The loss on the side of the Highlanders was trifling. Four officers, and between 30 and 40 privates, were killed; and 5 or 6 officers, and between 70 and 80 privates, wounded.

After the termination of the fight, the field of battle presented an appalling spectacle, rarely exhibited in the most bloody conflicts. As almost all the slain were cut down by the broadsword and the scythe, the ground was strewed with legs, arms, hands, noses, and mutilated bodies, while, from the deep gashes inflicted by these dreadful weapons, the field was literally soaked with gore. An instance of the almost resistless power of the broadsword occurred when a Highland gentleman, who led a division, broke through Mackay's regiment: a grenadier, having attempted to parry off with his hand a blow made at him by the gentleman alluded to, had his hand lopped off and his skull cut above an inch deep. He expired on the spot.

It was a most fortunate circumstance that the Highlanders, having no revengeful feeling to gratify on the present occasion, were easily induced to listen to the dictates of humanity. After the fury of their onset was abated, they not only readily gave, but even offered quarter; and when the action was over, appear to have displayed an unwonted sympathy for the wounded. A Highland officer this exultingly notices the conduct of his companions in arms. "Now, whatever notions or sentiments the low country people may entertain of our Highlanders, this day there were many proofs to a diligent spectator, amidst all the bloodshed, (which at the first shock was unavoidable), of their humanity and mercy; for I can, with the strictest truth and sincerity, declare, that I often heard our people call out to the soldiers if they wanted quarter; and we, the officers exerted our utmost pains to protect the soldiers from their first fury, when either through their stubbornness or want of language they did not cry for quarters, and I observed some of our private men run to Port Seaton for ale and other liquors to support the wounded. And as one proof for all, to my own particular observation, I saw a Highlander supporting a poor wounded soldier and carry him on his back into his horse, and left him a sixpence at parting.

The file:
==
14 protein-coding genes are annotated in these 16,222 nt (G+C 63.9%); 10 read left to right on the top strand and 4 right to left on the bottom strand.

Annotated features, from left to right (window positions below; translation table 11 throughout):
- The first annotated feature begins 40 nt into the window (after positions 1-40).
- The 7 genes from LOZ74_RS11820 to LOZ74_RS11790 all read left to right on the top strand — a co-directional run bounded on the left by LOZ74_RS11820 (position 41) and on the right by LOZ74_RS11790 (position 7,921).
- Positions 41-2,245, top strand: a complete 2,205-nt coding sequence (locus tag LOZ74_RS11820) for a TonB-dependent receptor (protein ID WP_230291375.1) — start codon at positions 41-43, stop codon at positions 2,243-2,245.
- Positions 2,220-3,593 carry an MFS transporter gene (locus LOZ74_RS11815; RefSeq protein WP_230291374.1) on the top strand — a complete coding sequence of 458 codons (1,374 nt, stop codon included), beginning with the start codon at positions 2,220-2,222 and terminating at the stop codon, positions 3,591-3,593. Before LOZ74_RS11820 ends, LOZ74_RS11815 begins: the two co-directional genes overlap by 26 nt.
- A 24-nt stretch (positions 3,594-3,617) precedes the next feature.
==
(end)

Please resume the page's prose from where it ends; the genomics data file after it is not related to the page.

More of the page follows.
In their attentions to the wounded, the Highlanders had a good example in Charles himself, who not only issued orders for taking care of the wounded, but also remained on the field of battle till mid-day to see that his orders were fulfilled. Finding the few surgeons he had carried along with him inadequate to meet the demands of the wounded, he despatched one of his officers to Edinburgh to bring out all the surgeons, who accordingly instantly repaired to the field of battle. As the Highlanders felt an aversion to bury the dead, and as the country people could not be prevailed upon to assist in the care of the wounded, Charles experienced great obstacles in carrying through his humane intentions. Writing to his father, on the evening of the battle, he thus alludes to them: "Tis hard my victory should put me under new difficulties which I did not feel before, and yet this is the case. I am charged both with the care of my friends and enemies. Those who should bury the dead are run away, as if it were no business of theirs. My Highlanders think it beneath them to do it, and the country people are fled away. However, I am determined to try if I can get people for money to undertake it, for I cannot bear the thought of suffering Englishmen to rot above the ground. I am in great difficulties how I shall dispose of my wounded prisoners. If I make a hospital of the church, it will be lookt upon as a great profanation, and of having violated my manifesto, in which I promise to violate no man's property. If the magistrates would act, they would help me out of this difficulty. Come what will, I am resolved not to let the poor wounded men lye in the streets, and if I can do no better, I will make a hospital of the palace and leave it to them.